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2023 Update on the SEC Climate Disclosure Guidelines
- Former SEC Commissioner, Robert Jackson has indicated that the final publication of the climate disclosures is likely to be pushed back to Q3 of this year.
- Given the new time frame, financial statements and disclosures under the rule would not be due until 2024
- Media reports and public statements by SEC Chair, Gary Gensler, indicate that the SEC is considering scaling back on scope 3 emissions requirements
The US Securities and Exchange Commission’s final climate risk disclosure rule is likely to be delayed until the fall of 2023, according to a former SEC commissioner, Robert Jackson. The proposed rule, unveiled in March 2022, would require publicly traded companies to disclose their greenhouse gas emissions and any climate-related risks to their operations. A final draft publication ruling was previously expected in April 2023, but further industry resistance and public scrutiny from the extended comment period have forced the SEC to revisit some of the precise details of the draft once again. Many companies say the disclosure rules are too expensive, complicated, and far-reaching. Currently, there are reports indicating that the Commission may weaken or altogether drop Scope 3 emissions disclosure requirements in the final rule, likely in an attempt to avoid numerous lawsuits aimed at challenging the rule after it’s finalized. Securities and Exchange Commission Chair, Gary Gensler, has yet to reveal any definitive statements on the scope 3 inclusion, but has acknowledged that far fewer companies accounted for those emissions and said the calculations weren’t as “well developed.” We will continue to provide regular updates on the SEC ruling, via this newsletter and on our blog over the coming months.
SEC Climate Disclosure Rules FAQ:
What is the climate disclosure rule?
In March 2022, the U.S. Securities and Exchange Commission (SEC) issued a new regulatory proposal that would mandate climate disclosure within financial reports for publicly-listed companies. The proposal focuses specifically on how climate risks are identified, assessed, managed, and disclosed; climate risk scenario analysis or the financial impact of severe weather and other natural events as well as transition activities; and greenhouse gas emissions (GHG). In short, calling for full transparency on plans to reduce carbon emissions and risks, and how companies are doing against those plans.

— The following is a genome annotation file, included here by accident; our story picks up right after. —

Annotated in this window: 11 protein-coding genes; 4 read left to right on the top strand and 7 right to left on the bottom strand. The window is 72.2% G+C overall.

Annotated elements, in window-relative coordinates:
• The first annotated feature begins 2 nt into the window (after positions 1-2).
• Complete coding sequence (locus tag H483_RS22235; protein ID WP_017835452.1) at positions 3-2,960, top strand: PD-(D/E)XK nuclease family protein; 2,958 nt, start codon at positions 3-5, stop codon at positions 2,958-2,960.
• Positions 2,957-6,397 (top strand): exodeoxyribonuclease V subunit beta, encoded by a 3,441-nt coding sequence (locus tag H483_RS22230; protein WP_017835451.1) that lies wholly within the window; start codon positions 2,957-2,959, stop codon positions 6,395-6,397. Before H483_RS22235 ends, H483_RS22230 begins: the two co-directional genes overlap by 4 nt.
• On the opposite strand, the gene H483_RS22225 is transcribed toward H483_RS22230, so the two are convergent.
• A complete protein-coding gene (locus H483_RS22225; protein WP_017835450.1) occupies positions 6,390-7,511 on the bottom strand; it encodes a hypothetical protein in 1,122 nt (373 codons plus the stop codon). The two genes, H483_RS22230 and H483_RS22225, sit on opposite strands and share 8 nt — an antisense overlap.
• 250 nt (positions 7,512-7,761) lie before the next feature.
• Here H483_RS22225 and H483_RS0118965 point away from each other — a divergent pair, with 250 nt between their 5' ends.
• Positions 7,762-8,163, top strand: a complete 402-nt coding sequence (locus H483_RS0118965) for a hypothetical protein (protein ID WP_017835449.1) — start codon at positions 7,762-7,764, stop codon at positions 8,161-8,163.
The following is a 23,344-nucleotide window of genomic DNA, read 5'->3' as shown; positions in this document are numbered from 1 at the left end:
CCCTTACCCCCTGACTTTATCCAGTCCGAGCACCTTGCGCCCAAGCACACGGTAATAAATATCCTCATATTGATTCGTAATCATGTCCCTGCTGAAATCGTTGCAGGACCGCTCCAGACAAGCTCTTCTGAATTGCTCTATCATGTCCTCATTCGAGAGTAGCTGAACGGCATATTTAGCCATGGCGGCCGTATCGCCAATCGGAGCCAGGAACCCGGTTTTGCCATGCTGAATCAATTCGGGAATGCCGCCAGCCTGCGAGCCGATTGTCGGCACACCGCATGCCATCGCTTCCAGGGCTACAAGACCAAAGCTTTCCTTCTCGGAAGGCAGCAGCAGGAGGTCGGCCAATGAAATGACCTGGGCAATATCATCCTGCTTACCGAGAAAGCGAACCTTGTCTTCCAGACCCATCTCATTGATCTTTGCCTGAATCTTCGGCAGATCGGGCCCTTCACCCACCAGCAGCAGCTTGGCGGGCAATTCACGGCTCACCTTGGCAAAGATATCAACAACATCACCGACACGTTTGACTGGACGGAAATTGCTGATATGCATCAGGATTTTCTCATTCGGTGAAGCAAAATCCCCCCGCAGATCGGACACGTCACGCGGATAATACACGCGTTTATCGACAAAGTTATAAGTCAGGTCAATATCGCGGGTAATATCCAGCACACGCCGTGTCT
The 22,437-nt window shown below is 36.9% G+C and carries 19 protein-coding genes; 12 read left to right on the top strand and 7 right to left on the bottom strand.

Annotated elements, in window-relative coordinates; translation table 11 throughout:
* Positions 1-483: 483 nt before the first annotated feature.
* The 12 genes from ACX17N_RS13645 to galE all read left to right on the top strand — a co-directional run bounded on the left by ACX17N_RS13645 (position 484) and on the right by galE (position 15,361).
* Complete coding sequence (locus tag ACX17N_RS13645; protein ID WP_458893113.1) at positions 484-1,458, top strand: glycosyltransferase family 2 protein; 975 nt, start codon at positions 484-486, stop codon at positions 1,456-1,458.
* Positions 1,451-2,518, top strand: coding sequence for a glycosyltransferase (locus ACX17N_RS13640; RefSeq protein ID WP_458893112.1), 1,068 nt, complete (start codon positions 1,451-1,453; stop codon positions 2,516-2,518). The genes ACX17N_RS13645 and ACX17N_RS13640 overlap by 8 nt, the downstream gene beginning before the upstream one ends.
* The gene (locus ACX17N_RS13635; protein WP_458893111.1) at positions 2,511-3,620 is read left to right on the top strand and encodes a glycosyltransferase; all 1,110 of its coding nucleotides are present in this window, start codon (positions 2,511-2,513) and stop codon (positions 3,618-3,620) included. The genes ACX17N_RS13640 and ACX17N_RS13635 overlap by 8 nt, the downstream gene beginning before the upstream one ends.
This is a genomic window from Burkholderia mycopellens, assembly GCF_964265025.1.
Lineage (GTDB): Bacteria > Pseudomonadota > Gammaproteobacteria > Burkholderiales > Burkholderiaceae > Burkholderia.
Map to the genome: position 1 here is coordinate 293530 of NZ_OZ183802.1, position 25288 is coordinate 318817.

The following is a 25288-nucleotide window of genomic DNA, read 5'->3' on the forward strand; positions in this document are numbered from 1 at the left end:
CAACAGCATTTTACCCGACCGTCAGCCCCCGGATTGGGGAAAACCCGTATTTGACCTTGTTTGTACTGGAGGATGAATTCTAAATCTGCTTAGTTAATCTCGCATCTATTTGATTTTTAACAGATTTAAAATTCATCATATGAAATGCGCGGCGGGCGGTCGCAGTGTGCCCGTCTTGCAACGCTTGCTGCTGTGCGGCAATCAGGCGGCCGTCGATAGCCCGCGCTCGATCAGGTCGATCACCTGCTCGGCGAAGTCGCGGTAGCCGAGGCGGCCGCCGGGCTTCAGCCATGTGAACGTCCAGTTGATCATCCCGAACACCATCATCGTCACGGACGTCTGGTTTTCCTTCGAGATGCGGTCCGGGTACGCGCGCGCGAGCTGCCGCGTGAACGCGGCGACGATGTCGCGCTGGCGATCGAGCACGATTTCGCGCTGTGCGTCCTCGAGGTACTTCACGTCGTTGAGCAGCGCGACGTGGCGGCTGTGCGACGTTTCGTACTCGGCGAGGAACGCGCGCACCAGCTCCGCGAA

- Much of the proposal is based on the TCFD framework with added detail like many other regulatory standards in Europe. Global disclosure mandates that also take guidance from the TCFD to be aware of include, the EU CSRD, UK SDR, and the global ISSB standards.
What are the timelines thus far?
The rule was originally expected to be passed over the summer of 2022. However, the SEC ultimately extended the public comment period on the proposal until June 17, 2022, and then again issued a release on Oct. 7, 2022 (Release No. 33-11117, the “Release”) indicating that it was reopening comment periods for 11 proposed rules and a request for comment. The second extended comment period ran until Nov. 1, 2022, to accommodate the technical issue with the SEC’s online submissions system that impacted online comment submissions made between June 2021 and August 2022. The SEC initially suggested the rule would be published in December 2022 and then again pushed that date back to April 2023, but this has once again been extended. Potential delays caused by the extended comment period and extension of the rule finalization might push back the proposal’s compliance dates (the rules were originally anticipated to phase in for large accelerated filers for fiscal year (FY) 2023 reporting and all other registrants for FY 2025 reporting (2024 for accelerated filers and 2025 for smaller reporting companies).
- The rule will be introduced in phases starting with the largest issuers and moving to smaller enterprises, likely to cover more than 30,000 organizations by 2o27.
- First mandatory filings are scheduled for 2024 (using 2023 data) (The dates vary by filer type. See their date chart on page 3 and their filer definitions on page 41.)
Why is the SEC involved?
The SEC’s purpose is to ensure that investors are provided with full, transparent, and truthful information that is deemed material to the financial bottom lines. Investors want to understand the climate risks of their investments and have been quasi-mandating such data for years. Because relevant sustainability information is now widely accepted and agreed upon as material to business financial risk, the SEC is attempting to formally standardize what is already occurring across the board: disclosing sustainability data. Rather than an attempt to uproot the long-standing business practices of corporations, the rule is intended to protect companies and investors alike by ensuring that everyone is asked the same questions and that all the answers are legally reliable and easy to find.
What have we heard directly from the SEC?
- SEC Chairman Gary Gensler, testifying before the US House Financial Services Committee on April 18, said some 50,000 investors commented on the proposed rule, almost all in favor.